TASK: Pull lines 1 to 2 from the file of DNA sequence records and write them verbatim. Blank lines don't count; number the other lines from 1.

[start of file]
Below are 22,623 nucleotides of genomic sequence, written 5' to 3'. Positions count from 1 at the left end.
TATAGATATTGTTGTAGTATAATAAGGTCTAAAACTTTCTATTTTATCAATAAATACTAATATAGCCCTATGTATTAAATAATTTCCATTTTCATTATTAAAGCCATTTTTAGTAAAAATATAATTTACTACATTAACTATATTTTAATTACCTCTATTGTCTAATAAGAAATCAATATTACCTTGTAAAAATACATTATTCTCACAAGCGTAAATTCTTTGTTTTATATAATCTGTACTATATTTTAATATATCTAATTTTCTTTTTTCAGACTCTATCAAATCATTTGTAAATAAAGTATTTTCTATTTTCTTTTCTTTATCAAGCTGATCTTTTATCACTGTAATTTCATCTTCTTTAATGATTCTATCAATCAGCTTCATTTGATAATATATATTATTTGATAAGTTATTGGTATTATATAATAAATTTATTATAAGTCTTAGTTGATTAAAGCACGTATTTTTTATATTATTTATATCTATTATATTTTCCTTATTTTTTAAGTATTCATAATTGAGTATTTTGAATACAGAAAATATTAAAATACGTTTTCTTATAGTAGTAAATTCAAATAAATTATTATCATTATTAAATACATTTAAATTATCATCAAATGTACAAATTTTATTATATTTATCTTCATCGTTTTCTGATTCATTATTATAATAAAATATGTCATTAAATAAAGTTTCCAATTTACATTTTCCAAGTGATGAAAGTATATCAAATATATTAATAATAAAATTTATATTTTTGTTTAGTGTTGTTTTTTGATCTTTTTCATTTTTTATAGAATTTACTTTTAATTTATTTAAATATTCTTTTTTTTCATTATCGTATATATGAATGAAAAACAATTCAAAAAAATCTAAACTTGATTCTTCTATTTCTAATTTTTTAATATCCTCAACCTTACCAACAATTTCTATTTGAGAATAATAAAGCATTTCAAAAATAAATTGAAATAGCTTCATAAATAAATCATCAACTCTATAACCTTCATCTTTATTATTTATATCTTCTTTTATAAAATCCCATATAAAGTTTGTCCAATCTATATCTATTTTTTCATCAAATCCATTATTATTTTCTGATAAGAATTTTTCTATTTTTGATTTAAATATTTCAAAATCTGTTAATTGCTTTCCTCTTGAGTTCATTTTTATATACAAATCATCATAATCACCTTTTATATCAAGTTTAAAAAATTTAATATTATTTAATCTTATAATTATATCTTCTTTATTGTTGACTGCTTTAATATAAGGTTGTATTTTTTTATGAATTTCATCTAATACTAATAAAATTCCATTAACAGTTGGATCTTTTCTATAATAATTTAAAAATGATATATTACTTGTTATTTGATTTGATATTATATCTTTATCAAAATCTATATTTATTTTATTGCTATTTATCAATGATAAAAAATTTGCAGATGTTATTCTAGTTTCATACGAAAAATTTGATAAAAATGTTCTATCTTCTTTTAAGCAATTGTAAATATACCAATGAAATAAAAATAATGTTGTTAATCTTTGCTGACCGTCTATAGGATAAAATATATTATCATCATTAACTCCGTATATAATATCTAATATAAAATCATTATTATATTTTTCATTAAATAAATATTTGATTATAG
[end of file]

Below are 22,623 nucleotides of genomic sequence, written 5' to 3'. Positions count from 1 at the left end.
TATAGATATTGTTGTAGTATAATAAGGTCTAAAACTTTCTATTTTATCAATAAATACTAATATAGCCCTATGTATTAAATAATTTCCATTTTCATTATTAAAGCCATTTTTAGTAAAAATATAATTTACTACATTAACTATATTTTAATTACCTCTATTGTCTAATAAGAAATCAATATTACCTTGTAAAAATACATTATTCTCACAAGCGTAAATTCTTTGTTTTATATAATCTGTACTATATTTTAATATATCTAATTTTCTTTTTTCAGACTCTATCAAATCATTTGTAAATAAAGTATTTTCTATTTTCTTTTCTTTATCAAGCTGATCTTTTATCACTGTAATTTCATCTTCTTTAATGATTCTATCAATCAGCTTCATTTGATAATATATATTATTTGATAAGTTATTGGTATTATATAATAAATTTATTATAAGTCTTAGTTGATTAAAGCACGTATTTTTTATATTATTTATATCTATTATATTTTCCTTATTTTTTAAGTATTCATAATTGAGTATTTTGAATACAGAAAATATTAAAATACGTTTTCTTATAGTAGTAAATTCAAATAAATTATTATCATTATTAAATACATTTAAATTATCATCAAATGTACAAATTTTATTATATTTATCTTCATCGTTTTCTGATTCATTATTATAATAAAATATGTCATTAAATAAAGTTTCCAATTTACATTTTCCAAGTGATGAAAGTATATCAAATATATTAATAATAAAATTTATATTTTTGTTTAGTGTTGTTTTTTGATCTTTTTCATTTTTTATAGAATTTACTTTTAATTTATTTAAATATTCTTTTTTTTCATTATCGTATATATGAATGAAAAACAATTCAAAAAAATCTAAACTTGATTCTTCTATTTCTAATTTTTTAATATCCTCAACCTTACCAACAATTTCTATTTGAGAATAATAAAGCATTTCAAAAATAAATTGAAATAGCTTCATAAATAAATCATCAACTCTATAACCTTCATCTTTATTATTTATATCTTCTTTTATAAAATCCCATATAAAGTTTGTCCAATCTATATCTATTTTTTCATCAAATCCATTATTATTTTCTGATAAGAATTTTTCTATTTTTGATTTAAATATTTCAAAATCTGTTAATTGCTTTCCTCTTGAGTTCATTTTTATATACAAATCATCATAATCACCTTTTATATCAAGTTTAAAAAATTTAATATTATTTAATCTTATAATTATATCTTCTTTATTGTTGACTGCTTTAATATAAGGTTGTATTTTTTTATGAATTTCATCTAATACTAATAAAATTCCATTAACAGTTGGATCTTTTCTATAATAATTTAAAAATGATATATTACTTGTTATTTGATTTGATATTATATCTTTATCAAAATCTATATTTATTTTATTGCTATTTATCAATGATAAAAAATTTGCAGATGTTATTCTAGTTTCATACGAAAAATTTGATAAAAATGTTCTATCTTCTTTTAAGCAATTGTAAATATACCAATGAAATAAAAATAATGTTGTTAATCTTTGCTGACCGTCTATAGGATAAAATATATTATCATCATTAACTCCGTATATAATATCTAATATAAAATCATTATTATATTTTTCATTAAATAAATATTTGATTATAG